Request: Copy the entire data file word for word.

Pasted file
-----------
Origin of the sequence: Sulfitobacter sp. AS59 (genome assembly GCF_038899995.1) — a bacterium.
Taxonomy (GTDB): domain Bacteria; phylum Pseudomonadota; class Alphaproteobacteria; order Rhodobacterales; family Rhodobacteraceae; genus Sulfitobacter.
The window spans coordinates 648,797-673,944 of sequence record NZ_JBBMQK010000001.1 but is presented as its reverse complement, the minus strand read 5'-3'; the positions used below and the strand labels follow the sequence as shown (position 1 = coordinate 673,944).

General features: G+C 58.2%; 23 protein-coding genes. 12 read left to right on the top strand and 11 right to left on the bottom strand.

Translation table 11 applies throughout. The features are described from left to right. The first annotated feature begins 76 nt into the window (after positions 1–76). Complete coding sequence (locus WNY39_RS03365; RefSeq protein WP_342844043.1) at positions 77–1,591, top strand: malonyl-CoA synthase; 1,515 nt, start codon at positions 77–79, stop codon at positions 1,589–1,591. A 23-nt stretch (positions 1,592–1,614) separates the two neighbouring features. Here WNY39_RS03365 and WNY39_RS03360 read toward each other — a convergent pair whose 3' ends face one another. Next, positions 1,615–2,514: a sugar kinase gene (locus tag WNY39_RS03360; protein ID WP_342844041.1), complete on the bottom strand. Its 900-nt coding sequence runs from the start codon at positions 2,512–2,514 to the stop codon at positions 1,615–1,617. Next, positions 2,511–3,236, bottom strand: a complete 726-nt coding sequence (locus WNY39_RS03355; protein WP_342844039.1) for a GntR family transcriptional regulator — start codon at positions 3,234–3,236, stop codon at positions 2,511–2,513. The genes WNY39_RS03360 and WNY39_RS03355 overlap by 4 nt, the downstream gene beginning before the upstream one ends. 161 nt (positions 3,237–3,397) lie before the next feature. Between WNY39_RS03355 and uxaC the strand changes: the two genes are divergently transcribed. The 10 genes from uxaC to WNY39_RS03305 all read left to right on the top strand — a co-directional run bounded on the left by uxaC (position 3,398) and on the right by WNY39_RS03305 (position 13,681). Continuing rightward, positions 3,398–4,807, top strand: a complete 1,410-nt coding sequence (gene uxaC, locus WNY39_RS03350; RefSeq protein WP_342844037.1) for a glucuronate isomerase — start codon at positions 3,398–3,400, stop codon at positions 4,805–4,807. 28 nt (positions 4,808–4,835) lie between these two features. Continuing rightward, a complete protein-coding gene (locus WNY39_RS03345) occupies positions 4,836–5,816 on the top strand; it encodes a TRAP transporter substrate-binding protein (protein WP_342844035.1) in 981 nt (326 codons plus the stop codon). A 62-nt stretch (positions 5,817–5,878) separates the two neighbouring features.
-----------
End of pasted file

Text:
Origin of the sequence: Sulfitobacter sp. AS59 (genome assembly GCF_038899995.1) — a bacterium.
Taxonomy (GTDB): domain Bacteria; phylum Pseudomonadota; class Alphaproteobacteria; order Rhodobacterales; family Rhodobacteraceae; genus Sulfitobacter.
The window spans coordinates 648,797-673,944 of sequence record NZ_JBBMQK010000001.1 but is presented as its reverse complement, the minus strand read 5'-3'; the positions used below and the strand labels follow the sequence as shown (position 1 = coordinate 673,944).

General features: G+C 58.2%; 23 protein-coding genes. 12 read left to right on the top strand and 11 right to left on the bottom strand.

Translation table 11 applies throughout. The features are described from left to right. The first annotated feature begins 76 nt into the window (after positions 1–76). Complete coding sequence (locus WNY39_RS03365; RefSeq protein WP_342844043.1) at positions 77–1,591, top strand: malonyl-CoA synthase; 1,515 nt, start codon at positions 77–79, stop codon at positions 1,589–1,591. A 23-nt stretch (positions 1,592–1,614) separates the two neighbouring features. Here WNY39_RS03365 and WNY39_RS03360 read toward each other — a convergent pair whose 3' ends face one another. Next, positions 1,615–2,514: a sugar kinase gene (locus tag WNY39_RS03360; protein ID WP_342844041.1), complete on the bottom strand. Its 900-nt coding sequence runs from the start codon at positions 2,512–2,514 to the stop codon at positions 1,615–1,617. Next, positions 2,511–3,236, bottom strand: a complete 726-nt coding sequence (locus WNY39_RS03355; protein WP_342844039.1) for a GntR family transcriptional regulator — start codon at positions 3,234–3,236, stop codon at positions 2,511–2,513. The genes WNY39_RS03360 and WNY39_RS03355 overlap by 4 nt, the downstream gene beginning before the upstream one ends. 161 nt (positions 3,237–3,397) lie before the next feature. Between WNY39_RS03355 and uxaC the strand changes: the two genes are divergently transcribed. The 10 genes from uxaC to WNY39_RS03305 all read left to right on the top strand — a co-directional run bounded on the left by uxaC (position 3,398) and on the right by WNY39_RS03305 (position 13,681). Continuing rightward, positions 3,398–4,807, top strand: a complete 1,410-nt coding sequence (gene uxaC, locus WNY39_RS03350; RefSeq protein WP_342844037.1) for a glucuronate isomerase — start codon at positions 3,398–3,400, stop codon at positions 4,805–4,807. 28 nt (positions 4,808–4,835) lie between these two features. Continuing rightward, a complete protein-coding gene (locus WNY39_RS03345) occupies positions 4,836–5,816 on the top strand; it encodes a TRAP transporter substrate-binding protein (protein WP_342844035.1) in 981 nt (326 codons plus the stop codon). A 62-nt stretch (positions 5,817–5,878) separates the two neighbouring features.